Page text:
An effigy of Bishop Fenwick had been publicly shot at in 1835, Catholics and Protestants clashed in the bloody Broad Street Riot of 1837, and Bishop Fenwick regularly received death threats until the end of his life. In the years after Bishop Fenwick's death, the anti-Catholic "Know Nothing" Party would rise to national prominence, finding widespread support among Boston's Protestants. Given this context, Bishop Fenwick's very public funerary exercises marked a rare moment of peace between Boston's Catholic and Protestant populations.
A feeling of surprise for this peace is palpable in Bishop Fitzpatrick's public statement of thanks to the citizens of Boston, published in the Aug. 22, 1846, edition of The Pilot:
"The Catholic Bishop of Boston cannot refrain from a public expression of the gratitude felt by himself, and by the community of which he is the head, for the kind regard recently evinced towards them by the city authorities, and by their fellow Citizens in general. The attention of the authorities to guard from all molestation in the hour of sickness and agony one whom we loved, was equally grateful to him and to us. The decorum which prevailed, and the respect which was manifested by all classes of citizens during the religious procession of the obsequies through our most public streets, could not have been surpassed in a community even exclusively Catholic. We are thankful for so much kindness, and we feel Impelled to speak out our thanks."
If the death of Bishop Fenwick prompted an outpouring of public grief, it was also the impetus for more private mourning rituals. Historians have noted that the Victorian era, during which Bishop Fenwick died, marked the rise of the "cult of the dead" -- a preoccupation with death and mourning marked by new social traditions and, most visibly, by the creation of death-related ephemera, such as mourning clothing, jewelry, cards, and artwork.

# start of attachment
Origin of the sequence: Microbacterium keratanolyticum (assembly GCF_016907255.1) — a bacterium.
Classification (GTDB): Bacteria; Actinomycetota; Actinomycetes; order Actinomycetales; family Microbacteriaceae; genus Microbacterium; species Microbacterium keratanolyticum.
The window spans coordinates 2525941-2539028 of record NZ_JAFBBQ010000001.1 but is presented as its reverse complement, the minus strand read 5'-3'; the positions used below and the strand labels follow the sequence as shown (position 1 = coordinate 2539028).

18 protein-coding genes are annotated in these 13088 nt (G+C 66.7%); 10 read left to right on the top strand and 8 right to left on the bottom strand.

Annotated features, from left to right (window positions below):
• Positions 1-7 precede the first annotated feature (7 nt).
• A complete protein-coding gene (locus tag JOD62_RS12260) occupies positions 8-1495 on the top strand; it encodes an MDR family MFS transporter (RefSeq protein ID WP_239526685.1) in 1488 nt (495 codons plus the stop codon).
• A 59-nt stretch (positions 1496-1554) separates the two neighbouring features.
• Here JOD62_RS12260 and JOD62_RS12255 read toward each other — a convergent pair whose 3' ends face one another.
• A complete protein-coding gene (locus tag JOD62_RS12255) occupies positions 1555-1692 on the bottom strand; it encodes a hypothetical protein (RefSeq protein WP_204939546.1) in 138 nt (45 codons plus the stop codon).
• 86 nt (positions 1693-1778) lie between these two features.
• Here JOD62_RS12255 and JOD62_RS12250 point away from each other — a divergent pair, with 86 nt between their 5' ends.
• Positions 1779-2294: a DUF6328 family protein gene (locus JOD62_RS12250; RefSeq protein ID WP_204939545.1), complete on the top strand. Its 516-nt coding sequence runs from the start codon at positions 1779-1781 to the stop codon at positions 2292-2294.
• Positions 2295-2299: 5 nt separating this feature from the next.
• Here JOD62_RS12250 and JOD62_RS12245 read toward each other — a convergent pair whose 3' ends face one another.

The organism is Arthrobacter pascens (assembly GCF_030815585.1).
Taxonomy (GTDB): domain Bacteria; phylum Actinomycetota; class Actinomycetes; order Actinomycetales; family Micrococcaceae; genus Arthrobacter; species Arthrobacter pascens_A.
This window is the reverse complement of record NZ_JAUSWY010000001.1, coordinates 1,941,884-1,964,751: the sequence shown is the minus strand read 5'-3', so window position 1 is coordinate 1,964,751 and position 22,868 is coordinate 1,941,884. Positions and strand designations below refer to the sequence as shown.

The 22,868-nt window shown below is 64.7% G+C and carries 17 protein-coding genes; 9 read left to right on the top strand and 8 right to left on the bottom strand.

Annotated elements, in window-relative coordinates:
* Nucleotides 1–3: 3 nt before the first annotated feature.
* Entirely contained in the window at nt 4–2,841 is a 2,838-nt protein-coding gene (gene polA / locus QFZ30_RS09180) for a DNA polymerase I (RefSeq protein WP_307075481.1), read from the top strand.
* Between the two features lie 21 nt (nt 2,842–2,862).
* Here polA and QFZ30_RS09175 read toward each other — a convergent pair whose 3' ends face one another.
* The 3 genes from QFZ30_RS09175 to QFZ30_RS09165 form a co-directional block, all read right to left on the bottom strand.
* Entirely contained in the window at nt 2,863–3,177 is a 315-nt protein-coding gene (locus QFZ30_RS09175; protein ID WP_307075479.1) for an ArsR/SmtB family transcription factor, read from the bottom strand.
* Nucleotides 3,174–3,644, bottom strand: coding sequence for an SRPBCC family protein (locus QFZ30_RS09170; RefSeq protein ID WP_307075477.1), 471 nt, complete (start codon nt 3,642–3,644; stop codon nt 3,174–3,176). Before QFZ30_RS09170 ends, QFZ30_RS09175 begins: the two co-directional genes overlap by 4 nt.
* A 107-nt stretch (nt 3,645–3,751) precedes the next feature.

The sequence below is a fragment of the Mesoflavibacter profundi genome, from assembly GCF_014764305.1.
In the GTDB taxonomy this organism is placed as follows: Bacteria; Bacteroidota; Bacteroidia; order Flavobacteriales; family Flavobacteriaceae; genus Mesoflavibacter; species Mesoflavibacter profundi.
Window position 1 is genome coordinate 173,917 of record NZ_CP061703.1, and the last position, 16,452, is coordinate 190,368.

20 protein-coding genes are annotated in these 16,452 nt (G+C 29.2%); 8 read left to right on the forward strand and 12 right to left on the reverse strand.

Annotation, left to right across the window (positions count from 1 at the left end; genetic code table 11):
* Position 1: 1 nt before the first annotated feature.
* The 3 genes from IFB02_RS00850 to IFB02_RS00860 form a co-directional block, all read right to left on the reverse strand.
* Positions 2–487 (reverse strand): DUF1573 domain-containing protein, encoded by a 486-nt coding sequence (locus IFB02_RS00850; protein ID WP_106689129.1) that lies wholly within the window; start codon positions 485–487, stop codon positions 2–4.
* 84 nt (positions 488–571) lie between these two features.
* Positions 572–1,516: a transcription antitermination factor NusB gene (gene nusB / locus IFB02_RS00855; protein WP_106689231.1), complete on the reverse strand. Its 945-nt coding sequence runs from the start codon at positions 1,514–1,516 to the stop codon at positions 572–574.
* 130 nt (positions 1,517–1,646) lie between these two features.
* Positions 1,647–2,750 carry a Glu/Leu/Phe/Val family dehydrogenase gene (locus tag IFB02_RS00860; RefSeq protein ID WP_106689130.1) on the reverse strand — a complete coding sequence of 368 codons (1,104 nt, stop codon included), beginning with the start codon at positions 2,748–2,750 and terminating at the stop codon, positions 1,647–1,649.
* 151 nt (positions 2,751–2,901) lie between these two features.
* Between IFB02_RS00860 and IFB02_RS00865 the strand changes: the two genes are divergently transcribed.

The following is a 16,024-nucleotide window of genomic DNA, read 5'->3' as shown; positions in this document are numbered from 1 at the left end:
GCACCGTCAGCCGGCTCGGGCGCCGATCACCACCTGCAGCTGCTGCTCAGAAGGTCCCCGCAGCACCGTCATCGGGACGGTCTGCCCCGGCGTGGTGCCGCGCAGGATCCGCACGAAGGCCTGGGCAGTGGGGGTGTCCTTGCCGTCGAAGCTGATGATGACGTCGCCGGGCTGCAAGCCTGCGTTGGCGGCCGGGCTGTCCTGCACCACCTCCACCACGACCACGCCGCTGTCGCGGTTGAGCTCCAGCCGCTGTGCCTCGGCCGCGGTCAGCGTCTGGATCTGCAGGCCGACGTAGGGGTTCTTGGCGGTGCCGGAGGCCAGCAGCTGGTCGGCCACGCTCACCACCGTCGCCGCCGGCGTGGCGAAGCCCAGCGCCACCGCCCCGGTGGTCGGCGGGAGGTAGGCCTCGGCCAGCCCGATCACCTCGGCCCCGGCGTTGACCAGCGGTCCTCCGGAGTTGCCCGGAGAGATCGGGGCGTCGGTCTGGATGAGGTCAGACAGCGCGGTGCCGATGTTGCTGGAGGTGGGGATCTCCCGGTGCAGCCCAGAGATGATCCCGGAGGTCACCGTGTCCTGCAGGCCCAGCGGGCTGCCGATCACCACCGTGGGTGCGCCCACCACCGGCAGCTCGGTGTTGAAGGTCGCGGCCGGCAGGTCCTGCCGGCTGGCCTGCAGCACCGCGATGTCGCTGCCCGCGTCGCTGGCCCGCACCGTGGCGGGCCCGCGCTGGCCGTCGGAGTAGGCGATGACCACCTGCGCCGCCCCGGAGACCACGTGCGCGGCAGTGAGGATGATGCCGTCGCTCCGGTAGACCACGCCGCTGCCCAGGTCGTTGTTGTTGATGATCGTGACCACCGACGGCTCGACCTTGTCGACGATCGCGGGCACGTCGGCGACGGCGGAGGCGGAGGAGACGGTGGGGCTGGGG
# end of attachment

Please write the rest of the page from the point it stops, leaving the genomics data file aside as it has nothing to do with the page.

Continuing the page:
The archive maintains a framed mourning card for Bishop Fenwick that is typical of the era; it depicts a chalice inscribed with the text "Rt. Rev. B. Fenwick, died Aug. 11, 1846. R.I.P." Affixed to the card is a small lock of Bishop Fenwick's hair, which even 175 years after his death retains its chestnut brown color. In the 19th century, mourning jewelry and art often contained hair -- an apt symbol to commemorate the dead, since hair is "dead" even when still attached to a living body. Furthermore, as the lock of Bishop Fenwick's hair demonstrates, under the right conditions, hair can retain its color for centuries after it is removed from the body.
Although the practice of creating hair art and jewelry arose in a largely secular context, for Catholics, it was intimately linked to the belief in the Resurrection of the Body. Inhabiting a space between decay and permanence, it pointed to the Last Day, when mortal bodies will return, glorified, to new life.
As we commemorate the 175th anniversary of the death of Bishop Fenwick, we pray that his soul and the souls of all the faithful departed, through the mercy of God, rest in peace.
VIOLET HURST IS AN ARCHIVIST FOR THE ARCHDIOCESE OF BOSTON.